J: To what extent have you incorporated elements of cynghanedd in your free verse poetry? Has your relationship with that tradition changed with the poems in Blind Man’s Kiss?

M: The constraints of writing in such a way were all too inhibiting to a wild, rebellious, ’60s, activist poet whose raison d’etre was all about liberation and freedom. So I found myself in conflict, writing in a language that was in awe of that tradition yet wanting to write in the conversational tone of an Auden, Yeats, Frost, or Bishop. So once again, I was going against the grain of what Welsh poetry was all about. In the last five to ten years, there has been a more radical shift toward revolutionizing these old forms and making them pertinent as they resonate in the world literature arena. Now, having written eight volumes, I’m enjoying for the first time perhaps the luxury of still writing in my own style but bringing these new forms into being as new forces in my writing—disciplining myself. The forms are all about pushing oneself to work hard. And the fear that comes from having written a lot of books and writing as a full-time occupation is of becoming complacent, reweaving old concerns. So once again I’m challenging all that, trying to make my poetry more oblique, complex. After eight volumes, it’s easy to think you know all about what a poem is.

J: You’ve been drawn toward music in a different way recently through your work as a librettist. Could you describe the kinds of projects you’ve undertaken?

M: I’ve written three libretti for US commissions and in England for Opera Lab, which is where I started. I’m now working on my second libretto with the same Welsh composer. We’re working on an oratorio, even as yet without a sponsor.

J: Does it change the process of writing when you know that your words are going to be set to music?

M: Oh, yes. That, of course, shapes your thinking. That predetermines the kind of text you can write. It has to be simple; it has to be singable, which means when I’m writing for libretti I will go around the house trying to sing with the words, trying to make my own tunes to see if they can be sung.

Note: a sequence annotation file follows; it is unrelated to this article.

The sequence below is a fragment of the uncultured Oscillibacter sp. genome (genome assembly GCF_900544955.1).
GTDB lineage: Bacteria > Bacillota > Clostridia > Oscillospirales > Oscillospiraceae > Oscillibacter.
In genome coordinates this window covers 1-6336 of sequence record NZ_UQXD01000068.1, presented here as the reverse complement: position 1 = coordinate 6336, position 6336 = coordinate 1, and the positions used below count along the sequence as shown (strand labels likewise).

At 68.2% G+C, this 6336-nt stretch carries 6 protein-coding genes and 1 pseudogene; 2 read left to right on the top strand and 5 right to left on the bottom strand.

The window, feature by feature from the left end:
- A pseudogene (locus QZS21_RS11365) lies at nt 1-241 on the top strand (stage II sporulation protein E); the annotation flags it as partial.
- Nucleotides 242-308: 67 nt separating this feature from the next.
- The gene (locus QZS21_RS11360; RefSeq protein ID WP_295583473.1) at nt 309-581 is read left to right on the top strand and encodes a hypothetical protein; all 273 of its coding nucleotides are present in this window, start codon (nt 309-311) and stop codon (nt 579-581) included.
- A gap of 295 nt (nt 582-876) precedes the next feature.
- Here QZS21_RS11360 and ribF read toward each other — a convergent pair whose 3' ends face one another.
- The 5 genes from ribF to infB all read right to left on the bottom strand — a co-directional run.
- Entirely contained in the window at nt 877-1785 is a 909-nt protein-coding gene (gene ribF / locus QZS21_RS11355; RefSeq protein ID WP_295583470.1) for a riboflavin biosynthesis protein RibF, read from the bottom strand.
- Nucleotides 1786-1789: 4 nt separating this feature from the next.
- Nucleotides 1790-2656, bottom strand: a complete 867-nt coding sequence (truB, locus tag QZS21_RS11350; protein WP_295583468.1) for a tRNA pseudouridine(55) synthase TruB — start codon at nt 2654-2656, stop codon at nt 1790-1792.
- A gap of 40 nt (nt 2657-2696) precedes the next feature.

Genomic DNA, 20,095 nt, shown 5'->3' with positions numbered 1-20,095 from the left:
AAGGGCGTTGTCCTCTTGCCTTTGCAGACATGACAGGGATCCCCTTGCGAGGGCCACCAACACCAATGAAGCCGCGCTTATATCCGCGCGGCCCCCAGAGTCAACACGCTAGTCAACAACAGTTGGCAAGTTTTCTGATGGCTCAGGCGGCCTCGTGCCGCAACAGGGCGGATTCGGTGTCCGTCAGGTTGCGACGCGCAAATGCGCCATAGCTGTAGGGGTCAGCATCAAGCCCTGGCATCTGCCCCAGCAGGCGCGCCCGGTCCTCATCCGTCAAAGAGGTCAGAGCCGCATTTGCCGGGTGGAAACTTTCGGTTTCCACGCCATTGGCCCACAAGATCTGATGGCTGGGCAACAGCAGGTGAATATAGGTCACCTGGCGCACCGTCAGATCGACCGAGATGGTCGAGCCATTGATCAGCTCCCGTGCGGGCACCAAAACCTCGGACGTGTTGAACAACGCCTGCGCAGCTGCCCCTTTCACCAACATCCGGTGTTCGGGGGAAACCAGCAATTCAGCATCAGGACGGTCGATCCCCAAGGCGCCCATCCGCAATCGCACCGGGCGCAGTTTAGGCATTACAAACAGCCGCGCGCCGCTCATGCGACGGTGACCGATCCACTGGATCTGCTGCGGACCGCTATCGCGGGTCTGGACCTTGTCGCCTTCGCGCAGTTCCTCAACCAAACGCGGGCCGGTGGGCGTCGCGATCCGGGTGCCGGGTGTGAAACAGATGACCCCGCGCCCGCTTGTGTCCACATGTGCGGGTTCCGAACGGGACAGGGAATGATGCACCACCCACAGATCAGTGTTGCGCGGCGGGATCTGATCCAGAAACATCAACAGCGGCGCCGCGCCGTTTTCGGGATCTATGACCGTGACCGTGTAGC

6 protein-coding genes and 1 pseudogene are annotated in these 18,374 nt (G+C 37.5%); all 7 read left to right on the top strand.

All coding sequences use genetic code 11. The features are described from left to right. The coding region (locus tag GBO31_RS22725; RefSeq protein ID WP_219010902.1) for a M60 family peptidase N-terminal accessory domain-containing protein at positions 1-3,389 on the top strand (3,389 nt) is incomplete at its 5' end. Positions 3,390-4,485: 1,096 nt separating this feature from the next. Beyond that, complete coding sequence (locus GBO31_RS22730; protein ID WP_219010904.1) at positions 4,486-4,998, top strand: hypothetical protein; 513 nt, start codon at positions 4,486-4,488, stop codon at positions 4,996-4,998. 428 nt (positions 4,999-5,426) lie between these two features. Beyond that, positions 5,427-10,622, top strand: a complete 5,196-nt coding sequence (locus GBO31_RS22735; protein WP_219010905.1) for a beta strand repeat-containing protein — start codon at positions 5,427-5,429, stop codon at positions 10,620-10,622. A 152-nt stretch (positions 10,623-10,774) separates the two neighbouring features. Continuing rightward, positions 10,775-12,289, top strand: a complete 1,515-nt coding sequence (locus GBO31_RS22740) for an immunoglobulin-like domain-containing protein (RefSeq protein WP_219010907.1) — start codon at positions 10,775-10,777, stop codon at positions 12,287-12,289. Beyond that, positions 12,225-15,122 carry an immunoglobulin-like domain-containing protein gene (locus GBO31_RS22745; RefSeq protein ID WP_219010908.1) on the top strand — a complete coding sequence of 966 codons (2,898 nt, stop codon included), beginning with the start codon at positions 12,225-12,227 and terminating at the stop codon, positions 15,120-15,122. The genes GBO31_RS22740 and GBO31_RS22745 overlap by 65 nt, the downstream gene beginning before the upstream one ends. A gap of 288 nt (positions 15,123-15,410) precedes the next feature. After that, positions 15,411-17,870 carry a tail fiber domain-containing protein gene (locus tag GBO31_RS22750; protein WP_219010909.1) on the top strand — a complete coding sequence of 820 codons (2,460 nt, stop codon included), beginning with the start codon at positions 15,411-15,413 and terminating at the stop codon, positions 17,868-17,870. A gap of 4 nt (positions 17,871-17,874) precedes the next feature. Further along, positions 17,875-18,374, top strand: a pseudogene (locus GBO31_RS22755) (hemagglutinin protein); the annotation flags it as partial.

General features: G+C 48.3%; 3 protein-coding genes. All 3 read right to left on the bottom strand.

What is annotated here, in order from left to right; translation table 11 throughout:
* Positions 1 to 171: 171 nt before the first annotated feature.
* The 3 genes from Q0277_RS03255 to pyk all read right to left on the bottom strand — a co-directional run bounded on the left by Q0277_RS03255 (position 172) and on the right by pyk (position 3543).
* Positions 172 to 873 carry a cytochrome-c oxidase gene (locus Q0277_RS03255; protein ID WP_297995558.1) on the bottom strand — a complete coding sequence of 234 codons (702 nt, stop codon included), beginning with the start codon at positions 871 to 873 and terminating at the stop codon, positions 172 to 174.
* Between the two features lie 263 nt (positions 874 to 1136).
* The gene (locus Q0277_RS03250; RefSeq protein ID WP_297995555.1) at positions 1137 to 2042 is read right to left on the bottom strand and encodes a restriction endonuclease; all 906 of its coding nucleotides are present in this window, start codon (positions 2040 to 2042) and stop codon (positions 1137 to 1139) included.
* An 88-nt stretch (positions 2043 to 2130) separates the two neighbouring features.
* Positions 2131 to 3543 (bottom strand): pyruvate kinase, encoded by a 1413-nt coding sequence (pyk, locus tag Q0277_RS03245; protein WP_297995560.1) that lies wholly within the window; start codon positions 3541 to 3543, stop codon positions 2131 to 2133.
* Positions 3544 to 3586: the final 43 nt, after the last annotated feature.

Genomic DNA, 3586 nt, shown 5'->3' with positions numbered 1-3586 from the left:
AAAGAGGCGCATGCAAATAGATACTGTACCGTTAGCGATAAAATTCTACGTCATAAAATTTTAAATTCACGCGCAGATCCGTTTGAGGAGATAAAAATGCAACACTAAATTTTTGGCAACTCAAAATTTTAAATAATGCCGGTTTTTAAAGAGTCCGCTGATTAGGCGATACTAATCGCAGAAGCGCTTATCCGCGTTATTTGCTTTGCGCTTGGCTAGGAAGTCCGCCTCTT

J: You know that there may be more open vowels?

M: Open vowels, yes. Also, the pacing, the timing itself is important. So that there is some kind of arc. It just arrives somewhere. Some kind of dramatic tension.

J: As far as your own musical background, you studied the harp when you were younger, didn’t you?

M: I didn’t train—train is a very large word—I dabbled with playing the harp.

J: But you did perform publicly on the harp in a band?

M: Yes. But I think we were a terrible band, though we did make a record. It was the ’60s, and it was the era of if you could strum a guitar or flash about with a harp, you felt powerful and famous. But it was a sham.

J: Do you think your work as a musician has made it easier for you to write libretti and to bring music into your poetry?

M: Well, it’s possible. It does train you into knowing what discord is all about as well as harmony. But I wouldn’t say I’m a very musical person. My music is with my words. Setting out with performing as a harpist in a band, playing a guitar, and playing very badly, and playing the piano—it was all part of the searching for a form that I could be happy in. And more and more my instrument is my voice, which is why I’m driven to doing poetry readings. I’m sometimes called a “performance poet” but I hate that word “performing” because all I do is try and give words a life, a chance. The only way words can really have a chance (because nobody believes in them) is to set out to share them with someone. So I perform more out of necessity rather than need, although there is a sense of satisfaction after one has done a reading and things have gone well, or having shared directly with an audience, especially, having started out as a private poet—as a poet who believed in solitude and wanted to live the life of a solitary person—a Thoreau or a Merton—but never achieved it. Instead spending most of the time as a wanderer needing to communicate with other souls who feel the same strangeness with the world.